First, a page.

Host a Jupyter / Python generated Plotly chart

One thing I do often is generating charts with Jupyter. Common ways to do that with a Python kernel is to use Matplotlib or Plotly. I’m a Plotly user.

The challenge today was to host a Python generated chart for usage in a website. In this particular case it is a S3 bucket, but it could be any webserver.
The easiest way to achieve that is to use static images like .png or .svg, but since Plotly comes with the feature of being interactive via Plotly.js, it’s not what I wanted to do. Another example of Plotly can be found on my Abuse statistics page.

The problem in this case was that nearly all Plotly.js examples do the data preparation or generating part in Javascript. But what if you are a Python / Pandas user and have already done that.
What needs to be done if the data is already there?

The answer is to use the .json export feature in Plotly and import it via Plotly.js.

Basic example directory structure of the webserver document_root:

- index.html
- plot.js
- plots/
-- my_plot.json

index.html

<html>
  <head>
    <meta charset="utf-8"/>
    <script src="https://cdn.plot.ly/plotly-latest.min.js"></script>
    <script src="plot.js"></script>
  </head>
  <body>
    <div id="my_plot"></div>
  </body>
</html>

The <div> element(s) is getting referenced by name in plot.js and is actually the location of the chart(s) in the DOM.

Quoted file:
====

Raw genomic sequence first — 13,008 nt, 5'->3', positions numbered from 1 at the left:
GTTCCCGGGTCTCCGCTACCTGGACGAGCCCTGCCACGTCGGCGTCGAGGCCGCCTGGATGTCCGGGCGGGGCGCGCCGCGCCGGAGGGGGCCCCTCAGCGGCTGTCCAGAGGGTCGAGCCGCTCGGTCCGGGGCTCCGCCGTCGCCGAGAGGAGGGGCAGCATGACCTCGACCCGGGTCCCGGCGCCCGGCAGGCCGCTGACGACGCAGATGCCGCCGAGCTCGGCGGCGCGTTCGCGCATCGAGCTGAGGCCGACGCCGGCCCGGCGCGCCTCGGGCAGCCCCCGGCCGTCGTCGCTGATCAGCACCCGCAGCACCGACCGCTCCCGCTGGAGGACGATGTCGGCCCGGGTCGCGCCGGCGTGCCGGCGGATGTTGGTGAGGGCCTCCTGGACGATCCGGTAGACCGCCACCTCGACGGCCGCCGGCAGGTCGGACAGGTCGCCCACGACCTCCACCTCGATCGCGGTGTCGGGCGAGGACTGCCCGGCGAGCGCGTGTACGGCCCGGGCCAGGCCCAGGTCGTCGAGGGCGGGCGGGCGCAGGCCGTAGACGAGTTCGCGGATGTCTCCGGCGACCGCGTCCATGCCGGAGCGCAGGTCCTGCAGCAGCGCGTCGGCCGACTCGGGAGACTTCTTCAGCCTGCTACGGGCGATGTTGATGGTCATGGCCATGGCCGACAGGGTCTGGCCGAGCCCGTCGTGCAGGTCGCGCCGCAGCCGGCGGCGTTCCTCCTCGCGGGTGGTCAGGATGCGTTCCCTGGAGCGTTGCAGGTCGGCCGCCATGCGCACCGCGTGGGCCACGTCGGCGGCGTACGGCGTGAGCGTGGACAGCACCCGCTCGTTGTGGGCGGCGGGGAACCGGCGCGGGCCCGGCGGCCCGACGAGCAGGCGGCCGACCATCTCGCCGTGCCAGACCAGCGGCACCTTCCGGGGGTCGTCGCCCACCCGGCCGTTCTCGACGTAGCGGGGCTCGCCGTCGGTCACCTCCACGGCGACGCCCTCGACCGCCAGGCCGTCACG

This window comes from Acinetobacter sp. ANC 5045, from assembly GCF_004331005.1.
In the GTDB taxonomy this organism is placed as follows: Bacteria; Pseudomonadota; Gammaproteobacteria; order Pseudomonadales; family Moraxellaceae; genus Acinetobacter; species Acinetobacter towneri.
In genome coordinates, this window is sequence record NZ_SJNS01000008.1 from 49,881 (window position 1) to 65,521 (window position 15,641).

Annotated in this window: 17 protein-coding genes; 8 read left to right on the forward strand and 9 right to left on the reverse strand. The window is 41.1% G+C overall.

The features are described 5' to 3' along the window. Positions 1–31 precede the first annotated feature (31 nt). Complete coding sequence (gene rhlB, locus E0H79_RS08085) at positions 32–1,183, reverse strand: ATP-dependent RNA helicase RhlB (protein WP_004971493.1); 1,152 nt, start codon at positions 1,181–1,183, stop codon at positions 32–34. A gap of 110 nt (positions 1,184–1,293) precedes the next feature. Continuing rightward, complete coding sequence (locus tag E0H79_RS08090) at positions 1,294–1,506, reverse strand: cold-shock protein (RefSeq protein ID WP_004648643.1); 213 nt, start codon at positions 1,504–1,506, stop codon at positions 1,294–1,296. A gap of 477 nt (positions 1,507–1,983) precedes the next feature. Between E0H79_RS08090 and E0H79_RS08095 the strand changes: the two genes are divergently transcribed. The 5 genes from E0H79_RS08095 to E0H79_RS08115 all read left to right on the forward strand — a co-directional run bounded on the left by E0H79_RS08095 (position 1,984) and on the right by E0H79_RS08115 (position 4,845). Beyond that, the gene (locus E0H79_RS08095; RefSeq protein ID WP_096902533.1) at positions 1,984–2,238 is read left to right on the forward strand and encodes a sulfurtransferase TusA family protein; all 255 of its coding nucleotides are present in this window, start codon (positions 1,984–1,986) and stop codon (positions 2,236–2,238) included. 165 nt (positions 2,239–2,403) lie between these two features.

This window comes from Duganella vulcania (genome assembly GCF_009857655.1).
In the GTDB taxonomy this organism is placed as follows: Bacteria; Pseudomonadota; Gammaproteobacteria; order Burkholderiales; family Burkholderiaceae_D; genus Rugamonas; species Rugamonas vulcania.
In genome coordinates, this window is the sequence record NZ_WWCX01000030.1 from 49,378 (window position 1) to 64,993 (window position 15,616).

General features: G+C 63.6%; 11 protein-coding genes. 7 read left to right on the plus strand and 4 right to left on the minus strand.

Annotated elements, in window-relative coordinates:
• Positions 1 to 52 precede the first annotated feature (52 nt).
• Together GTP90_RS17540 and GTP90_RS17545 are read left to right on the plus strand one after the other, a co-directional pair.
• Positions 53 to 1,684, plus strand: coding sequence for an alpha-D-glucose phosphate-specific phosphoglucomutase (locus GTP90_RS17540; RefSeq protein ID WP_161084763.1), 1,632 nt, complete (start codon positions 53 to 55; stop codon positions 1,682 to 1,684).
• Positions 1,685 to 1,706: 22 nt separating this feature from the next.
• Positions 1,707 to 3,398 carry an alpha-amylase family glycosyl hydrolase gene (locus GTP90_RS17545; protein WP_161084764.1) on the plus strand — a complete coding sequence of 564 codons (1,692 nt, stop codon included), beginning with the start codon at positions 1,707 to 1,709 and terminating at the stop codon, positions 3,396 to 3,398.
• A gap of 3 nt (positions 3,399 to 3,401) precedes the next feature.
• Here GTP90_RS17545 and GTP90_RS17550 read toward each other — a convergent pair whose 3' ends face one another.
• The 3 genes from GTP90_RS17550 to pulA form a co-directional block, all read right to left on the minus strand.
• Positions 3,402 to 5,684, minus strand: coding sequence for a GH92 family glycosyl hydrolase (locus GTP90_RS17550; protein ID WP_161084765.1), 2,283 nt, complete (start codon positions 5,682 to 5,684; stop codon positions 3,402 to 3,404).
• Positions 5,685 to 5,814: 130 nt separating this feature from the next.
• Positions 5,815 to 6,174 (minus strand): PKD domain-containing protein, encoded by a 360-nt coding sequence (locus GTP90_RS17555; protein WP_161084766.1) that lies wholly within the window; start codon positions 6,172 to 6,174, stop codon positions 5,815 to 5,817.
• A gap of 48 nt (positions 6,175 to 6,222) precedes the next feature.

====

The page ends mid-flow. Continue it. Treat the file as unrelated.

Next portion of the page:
plot.js

"use strict";
var plots = ['my_plot'];
var _loop = function _loop() {
  var plot = _plots[_i];
  Plotly.d3.json('plots/' + plot + ".json", function (error, data) {
    if (error) return console.warn(error);
    Plotly.newPlot(plot, data.data, data.layout, {
      responsive: true
    });
  });
};

for (var _i = 0, _plots = plots; _i < _plots.length; _i++) {
  _loop();
}

Since the .json document my_plot.json was used inside Jupyterlab it contains all information which are needed to generate a graph. The data and layout just needs to be loaded and re-used with Plotly.js
Responsive mode is turned on, no idea why it’s not default :-)

That’s it for the web part. All that’s missing is a valid my_plot.json file. This can be stored via Jupyter or directly uploaded to S3 in case if you host via S3 or run the Python script with Lambda.

Generate my_plot.json

# Store locally
import plotly.graph_objects as go

animals=['giraffes', 'orangutans', 'monkeys']
fig = go.Figure(data=[
    go.Bar(name='SF Zoo', x=animals, y=[20, 14, 23]),
    go.Bar(name='LA Zoo', x=animals, y=[12, 18, 29])
])
fig.update_layout(barmode='group')
fig.show()
# save
fig.write_json('plots/my_plot.json')
# Alternative upload to S3
import boto3
s3 = boto3.resource('s3', region_name='eu-central-1')
s3_object = s3.Object('my_bucket', 'plots/my_plot.json')
s3_object.put(Body=fig.to_json())

That’s it. Now the interactive Plotly chart get’s displayed in the browser as it was before in Jupyterlab.

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